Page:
Linux users love automation, and the OS also provides a lot of opportunities to automate tasks easily. The bind command is a keyboard short that you can create to run specific macros or commands quickly without having to type them out. Let’s go over the bind command and understand the use here.
What’s the bind command?
The bind command in Linux is a built-in command which comes with the Bash shell. This command is used to assign functions and macros to a key or a sequence of keys. Thus, this command allows us to create hotkeys instead of having to type in the entire command/function/macro name every time you need to use one. All Linux based functions come with various preset key bindings. The bind command can essentially be used to create, modify, and remove key bindings through a bash shell.
Basic Syntax of the command
The best way to understand any command is through understanding it’s syntax. Here is how the syntax for the bind command in Linux looks like.
bind [-lpsvPSV] [-m keymap] [-f filename] [-q name] [-u name] [-r keyseq] [-x keyseq:shell-command]
This might seem overwhelming, but really it’s not. The command by itself is really simple to use and you can create macros in just one line. We’ll see that later, but for now let’s see what some of the options mentioned here mean.
|-l||Lists the names of all the functions available for key binding.|
|-s / -S||Lists all the key sequences which are assigned to invoke macros along with their values. Using -S gives this output in a format that can then be used as an input for the bind command.|
|-p / -P||List the names of all the functions available for binding along with any key that the function might be bound to. Using -P gives this output in a format which can then be used as an input for the bind command.|
|-v / -V||List all the variables, along with their values, which are used as key bindings. Using -V gives this output in a format that can then be used as an input for the bind command.|
This list covered the basics of the bind command but if you wish to know more about it, feel free to explore the man pages using the man command or using the web man page. Moving on to the second parameter. We use -m keymap, as the name suggests, to define the key mapping scheme of our keyboard. The two most popular ones are as follows.
- emacs: This is the default emacs style key mapping.
- vi: This is the keymapping based on the vi text editor for Linux.
There are variations of these two key mapping schemes which might be worth checking out for you.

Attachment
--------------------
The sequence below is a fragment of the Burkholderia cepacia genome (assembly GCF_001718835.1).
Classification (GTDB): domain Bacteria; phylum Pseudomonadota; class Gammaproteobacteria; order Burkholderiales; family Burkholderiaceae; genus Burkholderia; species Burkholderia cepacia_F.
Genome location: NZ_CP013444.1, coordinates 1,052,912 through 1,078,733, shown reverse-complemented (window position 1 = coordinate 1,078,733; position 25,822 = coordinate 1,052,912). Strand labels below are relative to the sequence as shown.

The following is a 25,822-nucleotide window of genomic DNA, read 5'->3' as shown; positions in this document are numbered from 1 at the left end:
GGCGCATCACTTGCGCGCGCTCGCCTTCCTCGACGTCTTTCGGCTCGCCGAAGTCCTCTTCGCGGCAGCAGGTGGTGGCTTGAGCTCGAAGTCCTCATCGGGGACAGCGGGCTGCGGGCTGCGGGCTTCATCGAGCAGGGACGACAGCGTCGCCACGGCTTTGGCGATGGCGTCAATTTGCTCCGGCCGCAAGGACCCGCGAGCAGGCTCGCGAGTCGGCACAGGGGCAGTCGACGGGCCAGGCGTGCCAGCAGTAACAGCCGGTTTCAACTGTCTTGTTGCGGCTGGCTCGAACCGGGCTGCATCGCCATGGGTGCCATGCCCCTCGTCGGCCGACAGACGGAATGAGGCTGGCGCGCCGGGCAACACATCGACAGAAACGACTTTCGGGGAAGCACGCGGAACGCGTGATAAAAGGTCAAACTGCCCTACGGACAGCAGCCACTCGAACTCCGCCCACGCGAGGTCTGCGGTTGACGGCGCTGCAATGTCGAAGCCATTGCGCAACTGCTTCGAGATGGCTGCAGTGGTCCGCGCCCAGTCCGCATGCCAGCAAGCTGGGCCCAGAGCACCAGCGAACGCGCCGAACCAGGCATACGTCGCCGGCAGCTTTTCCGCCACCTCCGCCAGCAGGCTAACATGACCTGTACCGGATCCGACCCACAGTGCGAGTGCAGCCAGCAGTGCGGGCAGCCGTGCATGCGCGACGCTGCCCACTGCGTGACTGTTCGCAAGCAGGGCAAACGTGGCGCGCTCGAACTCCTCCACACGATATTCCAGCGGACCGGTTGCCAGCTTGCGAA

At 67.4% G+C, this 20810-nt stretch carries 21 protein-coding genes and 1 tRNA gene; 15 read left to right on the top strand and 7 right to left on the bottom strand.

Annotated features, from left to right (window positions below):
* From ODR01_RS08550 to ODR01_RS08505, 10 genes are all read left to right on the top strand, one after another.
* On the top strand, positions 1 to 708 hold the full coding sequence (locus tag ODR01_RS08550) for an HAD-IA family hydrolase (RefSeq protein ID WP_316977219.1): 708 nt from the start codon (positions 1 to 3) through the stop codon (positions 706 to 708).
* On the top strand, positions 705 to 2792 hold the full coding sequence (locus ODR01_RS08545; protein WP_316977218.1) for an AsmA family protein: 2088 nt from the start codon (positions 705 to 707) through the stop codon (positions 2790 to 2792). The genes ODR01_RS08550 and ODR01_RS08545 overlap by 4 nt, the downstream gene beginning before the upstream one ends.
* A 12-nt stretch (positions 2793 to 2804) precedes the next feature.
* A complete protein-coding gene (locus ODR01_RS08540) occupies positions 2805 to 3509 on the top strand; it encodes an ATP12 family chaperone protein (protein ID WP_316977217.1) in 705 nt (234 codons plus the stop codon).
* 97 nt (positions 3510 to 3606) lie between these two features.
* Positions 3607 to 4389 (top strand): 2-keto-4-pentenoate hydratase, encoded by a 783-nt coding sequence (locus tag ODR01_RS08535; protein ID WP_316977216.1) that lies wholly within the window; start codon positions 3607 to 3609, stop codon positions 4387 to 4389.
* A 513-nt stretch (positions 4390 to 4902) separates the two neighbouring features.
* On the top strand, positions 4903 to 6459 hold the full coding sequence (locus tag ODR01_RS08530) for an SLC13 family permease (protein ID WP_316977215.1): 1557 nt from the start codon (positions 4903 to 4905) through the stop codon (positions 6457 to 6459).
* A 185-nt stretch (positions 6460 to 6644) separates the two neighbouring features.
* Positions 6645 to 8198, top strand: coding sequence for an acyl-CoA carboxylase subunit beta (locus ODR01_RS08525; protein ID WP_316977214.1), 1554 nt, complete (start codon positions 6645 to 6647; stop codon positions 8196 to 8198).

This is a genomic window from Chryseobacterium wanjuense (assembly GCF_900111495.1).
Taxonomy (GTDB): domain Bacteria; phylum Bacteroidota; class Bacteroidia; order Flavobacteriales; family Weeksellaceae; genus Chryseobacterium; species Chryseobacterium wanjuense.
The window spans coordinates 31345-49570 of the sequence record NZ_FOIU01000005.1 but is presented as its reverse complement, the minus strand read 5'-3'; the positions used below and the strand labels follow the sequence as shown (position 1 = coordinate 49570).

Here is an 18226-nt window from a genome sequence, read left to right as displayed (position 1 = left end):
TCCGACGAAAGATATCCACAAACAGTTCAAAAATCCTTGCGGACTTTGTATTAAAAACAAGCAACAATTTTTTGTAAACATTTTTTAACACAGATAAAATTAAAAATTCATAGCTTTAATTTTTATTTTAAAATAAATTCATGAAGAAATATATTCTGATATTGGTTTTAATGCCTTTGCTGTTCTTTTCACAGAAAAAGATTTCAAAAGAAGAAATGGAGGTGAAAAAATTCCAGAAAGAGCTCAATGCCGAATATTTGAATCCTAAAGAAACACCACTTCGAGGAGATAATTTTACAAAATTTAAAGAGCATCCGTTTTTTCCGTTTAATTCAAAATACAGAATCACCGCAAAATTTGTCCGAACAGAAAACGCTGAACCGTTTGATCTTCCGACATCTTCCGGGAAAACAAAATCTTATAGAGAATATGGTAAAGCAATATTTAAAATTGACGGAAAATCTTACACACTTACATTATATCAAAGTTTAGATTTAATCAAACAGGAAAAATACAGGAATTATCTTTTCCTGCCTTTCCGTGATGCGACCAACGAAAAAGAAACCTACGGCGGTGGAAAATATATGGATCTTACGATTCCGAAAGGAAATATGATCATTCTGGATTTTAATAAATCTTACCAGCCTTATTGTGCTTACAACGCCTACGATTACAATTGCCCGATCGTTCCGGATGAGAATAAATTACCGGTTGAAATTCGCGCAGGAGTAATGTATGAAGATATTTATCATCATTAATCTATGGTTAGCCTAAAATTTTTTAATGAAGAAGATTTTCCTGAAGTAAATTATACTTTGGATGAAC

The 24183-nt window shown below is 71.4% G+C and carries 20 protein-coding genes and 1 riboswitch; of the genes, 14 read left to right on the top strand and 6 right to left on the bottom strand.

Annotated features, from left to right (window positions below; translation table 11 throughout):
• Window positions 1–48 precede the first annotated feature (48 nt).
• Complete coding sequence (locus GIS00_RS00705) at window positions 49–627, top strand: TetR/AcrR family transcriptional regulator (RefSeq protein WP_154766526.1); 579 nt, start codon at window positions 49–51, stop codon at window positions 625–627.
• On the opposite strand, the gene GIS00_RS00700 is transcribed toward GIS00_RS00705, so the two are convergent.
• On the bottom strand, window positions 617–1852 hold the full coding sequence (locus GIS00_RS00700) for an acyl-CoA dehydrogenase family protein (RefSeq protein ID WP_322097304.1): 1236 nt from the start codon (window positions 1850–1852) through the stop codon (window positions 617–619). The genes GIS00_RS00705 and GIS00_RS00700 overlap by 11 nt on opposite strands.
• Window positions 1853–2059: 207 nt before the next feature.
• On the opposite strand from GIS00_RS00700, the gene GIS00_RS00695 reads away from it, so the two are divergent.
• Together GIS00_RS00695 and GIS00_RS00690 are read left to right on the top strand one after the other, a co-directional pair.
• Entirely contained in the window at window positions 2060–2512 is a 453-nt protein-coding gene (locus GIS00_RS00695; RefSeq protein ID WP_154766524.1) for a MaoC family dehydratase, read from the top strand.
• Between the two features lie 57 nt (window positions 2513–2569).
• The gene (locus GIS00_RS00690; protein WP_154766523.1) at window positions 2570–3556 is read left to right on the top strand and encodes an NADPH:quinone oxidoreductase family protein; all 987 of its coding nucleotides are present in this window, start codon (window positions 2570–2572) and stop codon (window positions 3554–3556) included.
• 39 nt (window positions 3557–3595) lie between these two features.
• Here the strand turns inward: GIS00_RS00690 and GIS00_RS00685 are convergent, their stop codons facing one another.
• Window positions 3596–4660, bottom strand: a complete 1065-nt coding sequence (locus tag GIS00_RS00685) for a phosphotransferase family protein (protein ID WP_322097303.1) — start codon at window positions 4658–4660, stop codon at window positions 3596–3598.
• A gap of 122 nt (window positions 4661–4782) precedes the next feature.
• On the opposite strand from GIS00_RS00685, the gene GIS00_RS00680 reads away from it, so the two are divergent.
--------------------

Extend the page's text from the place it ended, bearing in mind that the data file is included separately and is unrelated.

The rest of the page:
- Our next parameter, -f is used to read key binding configurations from a file.
- If you wish to check if a function is already bound to a key, we use the -q tag followed by a function name.
- You can remove all the key binding configurations for a function by using the -u prefix tag.
- When you wish to remove the function bound to a key sequence, you use the -r tag followed by the key sequence.
- Likewise, to bind a key sequence with a bash command, you use the -x tag followed by the key sequence and the command. These should be separated by a single colon sign.
Using The bind Command in Linux
Now we have developed an understanding of the bind command in Linux along with its parameters. Now it’s time to use this knowledge for practical application of the bind command. For this tutorial, we will go over some examples to learn how to use the bind command.
1. Listing all the keybindings and available variables
Now you may not remember all the keybindings that are available in the system so the bind command keeps track of those here. You can simply run the command below to get a list of all the keybindings.
2. Creating a new Key bind
Creating custom key bindings is an important feature of the bind command in Linux. With the help of these, we can call any function without using its full name or execute our macros with a single key. Let’s assign the key Ctrl+u to print ‘hello’ on the screen.
As you can see, Ctrl is represented by \C- in the above command. We can see this working in the screenshot below.
3. Listing All Custom Key bindings
Now if you don’t see your modified or custom created keybinding in the list above, it’s okay. This is a feature, not a bug. Most of your custom keybindings will be created with the default option -x even though we really don’t use any option apart from the key sequence and the command(as we’ve seen above).
So for key bindings created with the -x option, you need to run the follow command to view the binding.
3. Removing an Existing Keybind
Sometimes you notice a key binding which you don’t wish to use accidentally. Or you may wish to use a particular key binding for a separate command. For this, you can utilise the -r option of the bind command to remove the earlier function for a key sequence. Let’s demonstrate it by removing the key binding we just created. This can be done using the following command.
bind -r "\C-u"
Now, the key sequence Ctrl+u is unbounded. This can be used for some other command or left alone.
5. Reading Key bindings from a File
If you have a bunch of keybindings exported from some other system, here’s how you can import them. For starters the format of the file should be exactly the way you declare the bindings, except the bind command itself.
#key bindings file format \<key sequence>:"<command or command sequence>" #command to read the keybindings file bind -f <filename>
As you can see the bindings that I have used in the file, are now available for use in the system. I’ve used the cat command here to display the contents of the file.
The bind command in Linux is a helpful tool for any Linux user who wishes to optimize their workload. This is especially useful if you work with a lot of functions and macros on a regular basis.
With this tutorial, we hope you were able to understand the bind command in Linux and learn its usage. If you have any suggestions, feedback, or queries, please leave them down in the comment section below.